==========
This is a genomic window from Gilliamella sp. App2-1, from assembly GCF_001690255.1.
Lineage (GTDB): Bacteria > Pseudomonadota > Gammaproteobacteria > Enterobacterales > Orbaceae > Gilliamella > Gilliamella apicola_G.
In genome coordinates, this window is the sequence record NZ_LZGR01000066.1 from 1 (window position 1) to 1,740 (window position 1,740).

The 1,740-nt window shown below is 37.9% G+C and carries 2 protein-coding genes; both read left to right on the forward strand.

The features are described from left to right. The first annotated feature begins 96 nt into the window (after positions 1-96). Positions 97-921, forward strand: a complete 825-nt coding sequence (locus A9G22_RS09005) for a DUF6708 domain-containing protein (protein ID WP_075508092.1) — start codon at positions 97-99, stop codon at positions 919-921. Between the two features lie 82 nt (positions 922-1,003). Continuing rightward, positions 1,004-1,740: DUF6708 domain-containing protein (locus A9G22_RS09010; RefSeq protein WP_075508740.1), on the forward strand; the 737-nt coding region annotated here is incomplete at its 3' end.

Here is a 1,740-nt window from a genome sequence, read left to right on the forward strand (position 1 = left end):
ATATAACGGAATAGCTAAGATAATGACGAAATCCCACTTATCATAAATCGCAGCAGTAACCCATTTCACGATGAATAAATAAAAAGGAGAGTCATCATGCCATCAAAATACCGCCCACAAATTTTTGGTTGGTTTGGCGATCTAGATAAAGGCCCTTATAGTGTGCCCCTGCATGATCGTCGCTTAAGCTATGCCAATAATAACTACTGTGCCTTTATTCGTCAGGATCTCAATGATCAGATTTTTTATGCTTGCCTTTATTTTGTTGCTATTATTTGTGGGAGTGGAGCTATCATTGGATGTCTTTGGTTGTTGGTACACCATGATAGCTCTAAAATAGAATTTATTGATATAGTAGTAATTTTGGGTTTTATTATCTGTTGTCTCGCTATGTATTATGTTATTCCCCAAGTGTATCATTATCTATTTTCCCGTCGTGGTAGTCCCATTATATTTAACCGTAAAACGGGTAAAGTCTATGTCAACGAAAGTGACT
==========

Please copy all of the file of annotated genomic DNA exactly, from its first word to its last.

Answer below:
This is a genomic window from Gilliamella sp. App2-1, from assembly GCF_001690255.1.
Lineage (GTDB): Bacteria > Pseudomonadota > Gammaproteobacteria > Enterobacterales > Orbaceae > Gilliamella > Gilliamella apicola_G.
In genome coordinates, this window is the sequence record NZ_LZGR01000066.1 from 1 (window position 1) to 1,740 (window position 1,740).

The 1,740-nt window shown below is 37.9% G+C and carries 2 protein-coding genes; both read left to right on the forward strand.

The features are described from left to right. The first annotated feature begins 96 nt into the window (after positions 1-96). Positions 97-921, forward strand: a complete 825-nt coding sequence (locus A9G22_RS09005) for a DUF6708 domain-containing protein (protein ID WP_075508092.1) — start codon at positions 97-99, stop codon at positions 919-921. Between the two features lie 82 nt (positions 922-1,003). Continuing rightward, positions 1,004-1,740: DUF6708 domain-containing protein (locus A9G22_RS09010; RefSeq protein WP_075508740.1), on the forward strand; the 737-nt coding region annotated here is incomplete at its 3' end.

Here is a 1,740-nt window from a genome sequence, read left to right on the forward strand (position 1 = left end):
ATATAACGGAATAGCTAAGATAATGACGAAATCCCACTTATCATAAATCGCAGCAGTAACCCATTTCACGATGAATAAATAAAAAGGAGAGTCATCATGCCATCAAAATACCGCCCACAAATTTTTGGTTGGTTTGGCGATCTAGATAAAGGCCCTTATAGTGTGCCCCTGCATGATCGTCGCTTAAGCTATGCCAATAATAACTACTGTGCCTTTATTCGTCAGGATCTCAATGATCAGATTTTTTATGCTTGCCTTTATTTTGTTGCTATTATTTGTGGGAGTGGAGCTATCATTGGATGTCTTTGGTTGTTGGTACACCATGATAGCTCTAAAATAGAATTTATTGATATAGTAGTAATTTTGGGTTTTATTATCTGTTGTCTCGCTATGTATTATGTTATTCCCCAAGTGTATCATTATCTATTTTCCCGTCGTGGTAGTCCCATTATATTTAACCGTAAAACGGGTAAAGTCTATGTCAACGAAAGTGACT